Freedom to share

October 1st, 2002

Phil Windley, blogging CIO of the State of Utah, admires Jeremy Zawondny’s sharing. I do too.

I’ve noticed with myself though, that my sharing-ness tends to rise and fall with my sense of security. When I’ve got lots of business and no worries, I’m a veritable sharing phenom, but my willingness to participate and to share has dropped considerably this year since I’ve been more interested in finding enough paying business to get by.

It’s not as though I’m constantly heads down on jobsearching, it’s that philosophically, I’m currently not wanting to give away things that might be used to help me make a living.

I make my living by consulting and programming. I do stuff that most people can’t or don’t do, and figure out stuff that other people need to know. When I’m plenty busy, I’m happy to share my excess knowledge. However, when I’m wondering how to pay the mortgage, I’d like people to consider paying me for information that gives them value, and therefore, I’m much less likely to solve their business problems unless they do.

I’ve taken enough of an interest in the past in Remote Scripting, a DHTML trick to make web pages more interactive, that I’ve become fairly well known as an expert on the subject. It’s my sharing that has brought this “fame”. I regularly receive and answer all sorts of questions from people wanting to learn the concepts involved. I do so happily, because I want to spread knowledge.

Lately, however, I’ve had an increase in the amount of people who are not visiting my site to learn how to do it themselves, but are there looking for solutions to their problems – Microsoft’s RS not working any more due to browser or JVM problems, how to adapt their specific app to remote scripting.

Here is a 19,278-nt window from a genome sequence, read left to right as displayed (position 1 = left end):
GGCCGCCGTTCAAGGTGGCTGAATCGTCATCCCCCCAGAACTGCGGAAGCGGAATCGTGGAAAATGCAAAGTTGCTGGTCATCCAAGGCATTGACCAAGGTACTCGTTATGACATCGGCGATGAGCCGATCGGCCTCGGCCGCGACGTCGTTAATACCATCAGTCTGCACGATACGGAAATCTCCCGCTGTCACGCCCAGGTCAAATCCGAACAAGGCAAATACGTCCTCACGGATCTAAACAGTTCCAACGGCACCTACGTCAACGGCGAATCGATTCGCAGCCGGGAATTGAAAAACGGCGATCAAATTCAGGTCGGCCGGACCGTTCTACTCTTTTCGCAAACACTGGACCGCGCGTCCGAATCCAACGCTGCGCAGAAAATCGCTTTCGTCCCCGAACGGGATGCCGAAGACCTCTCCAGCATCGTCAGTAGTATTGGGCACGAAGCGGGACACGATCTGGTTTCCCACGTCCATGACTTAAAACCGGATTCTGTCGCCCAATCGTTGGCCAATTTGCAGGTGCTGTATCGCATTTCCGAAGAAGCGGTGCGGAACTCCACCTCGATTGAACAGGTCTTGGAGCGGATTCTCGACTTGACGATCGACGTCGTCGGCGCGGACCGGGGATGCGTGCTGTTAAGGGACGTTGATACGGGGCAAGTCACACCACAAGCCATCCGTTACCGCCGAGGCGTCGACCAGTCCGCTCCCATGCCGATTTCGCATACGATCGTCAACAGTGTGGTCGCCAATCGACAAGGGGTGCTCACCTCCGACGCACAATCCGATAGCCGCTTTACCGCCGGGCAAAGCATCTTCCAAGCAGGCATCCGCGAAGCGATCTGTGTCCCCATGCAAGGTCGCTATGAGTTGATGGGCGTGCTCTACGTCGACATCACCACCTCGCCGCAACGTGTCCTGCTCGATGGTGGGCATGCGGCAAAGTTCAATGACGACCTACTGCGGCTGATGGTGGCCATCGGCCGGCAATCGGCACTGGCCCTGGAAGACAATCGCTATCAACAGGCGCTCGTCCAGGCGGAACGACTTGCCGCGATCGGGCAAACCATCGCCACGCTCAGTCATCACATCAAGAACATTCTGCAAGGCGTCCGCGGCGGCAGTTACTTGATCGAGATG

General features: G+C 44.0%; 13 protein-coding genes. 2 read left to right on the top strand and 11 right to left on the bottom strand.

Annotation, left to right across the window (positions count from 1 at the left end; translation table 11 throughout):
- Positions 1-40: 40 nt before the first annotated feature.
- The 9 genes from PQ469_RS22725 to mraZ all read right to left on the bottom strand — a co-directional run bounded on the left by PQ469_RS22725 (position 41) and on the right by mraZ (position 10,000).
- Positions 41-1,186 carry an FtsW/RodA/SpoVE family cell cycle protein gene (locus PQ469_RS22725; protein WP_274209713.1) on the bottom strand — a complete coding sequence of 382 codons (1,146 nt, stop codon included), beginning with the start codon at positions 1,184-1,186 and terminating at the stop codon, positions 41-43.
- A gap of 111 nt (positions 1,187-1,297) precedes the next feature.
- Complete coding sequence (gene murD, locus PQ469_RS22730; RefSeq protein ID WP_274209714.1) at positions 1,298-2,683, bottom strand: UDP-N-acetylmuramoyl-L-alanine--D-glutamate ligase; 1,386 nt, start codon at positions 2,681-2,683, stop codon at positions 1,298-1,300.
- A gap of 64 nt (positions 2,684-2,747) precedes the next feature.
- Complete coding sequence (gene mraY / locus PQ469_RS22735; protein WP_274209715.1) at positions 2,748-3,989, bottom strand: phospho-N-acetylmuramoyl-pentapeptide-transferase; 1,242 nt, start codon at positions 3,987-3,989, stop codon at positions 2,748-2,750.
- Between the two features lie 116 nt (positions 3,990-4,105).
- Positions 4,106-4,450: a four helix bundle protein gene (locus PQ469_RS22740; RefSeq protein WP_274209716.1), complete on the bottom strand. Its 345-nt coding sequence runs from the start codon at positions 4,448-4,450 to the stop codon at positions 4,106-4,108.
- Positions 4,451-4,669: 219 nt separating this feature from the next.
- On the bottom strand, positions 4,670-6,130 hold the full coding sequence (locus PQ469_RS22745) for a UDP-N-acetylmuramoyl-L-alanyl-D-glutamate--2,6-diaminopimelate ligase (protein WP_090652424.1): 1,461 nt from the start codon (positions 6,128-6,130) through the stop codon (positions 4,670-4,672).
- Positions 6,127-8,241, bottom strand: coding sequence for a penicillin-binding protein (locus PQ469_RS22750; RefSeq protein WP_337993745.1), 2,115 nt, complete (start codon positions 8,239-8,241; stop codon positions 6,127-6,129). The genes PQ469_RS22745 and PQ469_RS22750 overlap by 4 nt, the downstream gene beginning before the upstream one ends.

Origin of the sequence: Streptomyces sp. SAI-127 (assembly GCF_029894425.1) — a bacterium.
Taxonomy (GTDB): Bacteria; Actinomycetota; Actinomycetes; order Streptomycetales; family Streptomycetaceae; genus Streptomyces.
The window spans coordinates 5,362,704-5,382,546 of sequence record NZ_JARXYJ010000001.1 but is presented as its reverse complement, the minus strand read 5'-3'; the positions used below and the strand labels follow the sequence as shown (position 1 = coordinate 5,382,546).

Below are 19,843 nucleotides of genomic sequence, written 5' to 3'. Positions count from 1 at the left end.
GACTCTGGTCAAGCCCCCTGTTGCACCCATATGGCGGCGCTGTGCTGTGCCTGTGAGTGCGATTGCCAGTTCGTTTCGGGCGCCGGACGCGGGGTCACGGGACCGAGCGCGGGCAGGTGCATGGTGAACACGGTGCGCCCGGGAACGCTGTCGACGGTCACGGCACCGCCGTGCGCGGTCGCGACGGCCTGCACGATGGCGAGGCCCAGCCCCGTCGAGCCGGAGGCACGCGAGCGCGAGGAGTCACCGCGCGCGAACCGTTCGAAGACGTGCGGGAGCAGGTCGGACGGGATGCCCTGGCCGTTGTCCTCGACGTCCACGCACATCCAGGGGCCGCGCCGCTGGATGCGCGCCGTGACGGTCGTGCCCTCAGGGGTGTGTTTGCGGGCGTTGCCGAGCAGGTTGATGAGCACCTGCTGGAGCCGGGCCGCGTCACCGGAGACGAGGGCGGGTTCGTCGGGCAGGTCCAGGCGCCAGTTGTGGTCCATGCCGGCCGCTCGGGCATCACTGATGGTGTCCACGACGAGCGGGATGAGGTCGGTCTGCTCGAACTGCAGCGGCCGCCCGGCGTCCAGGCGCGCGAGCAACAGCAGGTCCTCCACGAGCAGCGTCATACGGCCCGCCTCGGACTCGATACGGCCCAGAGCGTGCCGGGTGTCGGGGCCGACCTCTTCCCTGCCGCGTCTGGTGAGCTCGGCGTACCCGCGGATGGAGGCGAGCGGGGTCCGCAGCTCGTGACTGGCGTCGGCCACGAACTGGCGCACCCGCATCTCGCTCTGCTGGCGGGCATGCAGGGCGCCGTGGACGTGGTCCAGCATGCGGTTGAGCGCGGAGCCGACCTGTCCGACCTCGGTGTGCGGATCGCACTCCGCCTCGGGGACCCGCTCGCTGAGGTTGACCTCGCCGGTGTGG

Surprising numbers of people expect me to actually perform the legwork of solving their problems for them, and further, expect me to do it for nothing. When I suggest they can hire me to do the work, some are positively insulted that I would suggest it and blast me as crass and commercialistic. Without fail these are people who are approaching me as employees of a company whose problem needs fixing. I rather doubt they’re working for free, but they expect me to.

I love Open Source. I use it all the time. I believe in its future. But it can’t work unless it’s being practised and subsidised by people who are in a position of security and comfort. That may mean companies like IBM and MySQL and O’Reilly who support Open Source by allocating resources or funding to it, or it may mean employed or independent but secure people who have the time and magnanimity, or it may mean students whose commitments and responsibilities leave enough room for it.

I have no free knowledge to spare. Right now, you gotta either pony up for it or wait till I’m flush again to catch my overflow.

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